No matter how long you have been together problems will arise. Work pressure may mean that you spend less time with your partner. Your children may be taking all your time and energy. You and your partner may not be talking as much as you used to. Maybe you don’t talk at all.

It is important to realize that relationship problems don’t always fix themselves. You can’t always just hope for the best. Maybe you know that your relationship is struggling. Maybe anger, resentment, trust issues or communication problems are building up in your relationship. Maybe you know that without professional help your relationship is in serious trouble.

The decision to get relationship counselling is a brave one. It is a decision that many couples benefit from. Some of these couples had little hope for their relationship. Some had even given up on their relationship-biding their time before choosing to separate.

I have written this article to help you choose a relationship counsellor in Auckland. If you are struggling in your relationship I urge you to give relationship counselling a try. Most couples have little to lose-except the endless arguments or constant distance that keeps them unhappy. And they have the world to gain-including finding the happiness and connection that they used to feel together.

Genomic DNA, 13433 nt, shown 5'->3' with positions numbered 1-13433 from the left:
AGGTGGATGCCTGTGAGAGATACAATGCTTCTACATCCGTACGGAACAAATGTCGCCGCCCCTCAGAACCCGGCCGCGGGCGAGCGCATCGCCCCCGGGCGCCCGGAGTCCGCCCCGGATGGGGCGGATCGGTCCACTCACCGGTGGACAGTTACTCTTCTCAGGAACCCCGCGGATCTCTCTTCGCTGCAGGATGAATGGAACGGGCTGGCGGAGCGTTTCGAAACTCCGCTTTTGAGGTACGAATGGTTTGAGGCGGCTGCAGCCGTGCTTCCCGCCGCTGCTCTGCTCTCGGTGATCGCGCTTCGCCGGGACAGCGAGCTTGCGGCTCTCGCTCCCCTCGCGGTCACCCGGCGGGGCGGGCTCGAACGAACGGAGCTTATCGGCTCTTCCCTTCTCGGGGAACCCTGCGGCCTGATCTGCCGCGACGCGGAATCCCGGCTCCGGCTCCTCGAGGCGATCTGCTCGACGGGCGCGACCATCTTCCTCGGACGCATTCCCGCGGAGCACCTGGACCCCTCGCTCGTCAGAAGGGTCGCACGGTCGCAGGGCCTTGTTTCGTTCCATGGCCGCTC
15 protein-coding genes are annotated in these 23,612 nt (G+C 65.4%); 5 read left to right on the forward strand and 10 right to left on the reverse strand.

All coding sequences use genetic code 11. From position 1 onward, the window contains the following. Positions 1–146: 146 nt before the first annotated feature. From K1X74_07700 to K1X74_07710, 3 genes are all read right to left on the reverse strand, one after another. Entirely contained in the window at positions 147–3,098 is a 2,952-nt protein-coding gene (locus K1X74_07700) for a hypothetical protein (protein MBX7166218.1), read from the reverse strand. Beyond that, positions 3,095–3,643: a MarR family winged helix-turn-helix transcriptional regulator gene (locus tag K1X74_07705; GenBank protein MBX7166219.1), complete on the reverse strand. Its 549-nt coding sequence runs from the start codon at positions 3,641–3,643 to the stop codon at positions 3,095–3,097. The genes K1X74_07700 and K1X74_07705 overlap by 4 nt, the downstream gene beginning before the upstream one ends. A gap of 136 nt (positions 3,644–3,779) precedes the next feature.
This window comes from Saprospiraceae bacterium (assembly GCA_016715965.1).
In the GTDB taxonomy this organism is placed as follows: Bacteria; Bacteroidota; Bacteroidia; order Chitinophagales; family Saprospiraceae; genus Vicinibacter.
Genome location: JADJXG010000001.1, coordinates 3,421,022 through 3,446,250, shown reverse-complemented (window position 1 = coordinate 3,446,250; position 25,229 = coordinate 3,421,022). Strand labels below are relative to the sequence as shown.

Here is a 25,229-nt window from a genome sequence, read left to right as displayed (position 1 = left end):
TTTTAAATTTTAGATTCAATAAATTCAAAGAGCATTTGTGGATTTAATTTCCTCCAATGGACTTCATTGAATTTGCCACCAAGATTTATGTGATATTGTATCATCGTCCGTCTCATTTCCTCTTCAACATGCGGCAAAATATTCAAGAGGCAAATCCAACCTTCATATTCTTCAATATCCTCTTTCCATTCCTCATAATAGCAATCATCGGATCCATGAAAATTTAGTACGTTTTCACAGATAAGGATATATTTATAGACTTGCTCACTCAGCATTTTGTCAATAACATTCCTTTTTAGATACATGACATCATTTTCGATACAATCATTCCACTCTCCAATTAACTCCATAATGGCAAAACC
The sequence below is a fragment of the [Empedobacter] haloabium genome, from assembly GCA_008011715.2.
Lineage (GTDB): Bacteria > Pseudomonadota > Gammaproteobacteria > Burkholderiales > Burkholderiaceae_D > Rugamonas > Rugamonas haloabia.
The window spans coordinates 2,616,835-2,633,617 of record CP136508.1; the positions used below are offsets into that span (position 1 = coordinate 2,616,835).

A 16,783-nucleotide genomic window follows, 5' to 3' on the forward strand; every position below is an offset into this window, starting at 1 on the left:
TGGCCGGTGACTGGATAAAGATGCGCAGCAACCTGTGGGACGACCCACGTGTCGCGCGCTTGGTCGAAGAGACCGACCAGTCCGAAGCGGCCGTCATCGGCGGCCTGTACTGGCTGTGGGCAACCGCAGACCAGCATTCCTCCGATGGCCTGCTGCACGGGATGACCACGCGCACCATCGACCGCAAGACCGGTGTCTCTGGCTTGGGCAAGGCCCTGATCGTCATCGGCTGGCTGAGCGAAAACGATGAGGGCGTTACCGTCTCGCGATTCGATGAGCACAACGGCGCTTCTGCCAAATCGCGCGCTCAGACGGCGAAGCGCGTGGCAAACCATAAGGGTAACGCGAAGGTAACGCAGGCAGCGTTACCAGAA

Who Am I?


My name is Alastair Duhs. I am a relationship counsellor based in Takapuna, Auckland.

For the last 17 years I have seen hundreds of couples who have been facing a wide variety of relationship issues. These include:

  • communication issues
  • a lack of intimacy in their relationship
  • loss of trust after an affair
  • issues of anger, abuse and violence
  • jealousy
  • work stress
  • and many more.

It is my belief that many of the skills for creating a happy, healthy and loving relationship are easy to learn. However many of us have not had this training. We may have been bought up by parents who constantly argued with each other. Or maybe our parents didn’t argue to all. As a result we may fear conflict-leading to other relationship issues.

Whatever issue couples are facing relationship counselling can help. I personally have seen hundreds of my clients completely transform their relationship. These couples have learned to:

  • communicate better
  • resolve conflict more effectively
  • manage issues of anger
  • regain trust and confidence in each other after an affair
  • increase their levels of intimacy and closeness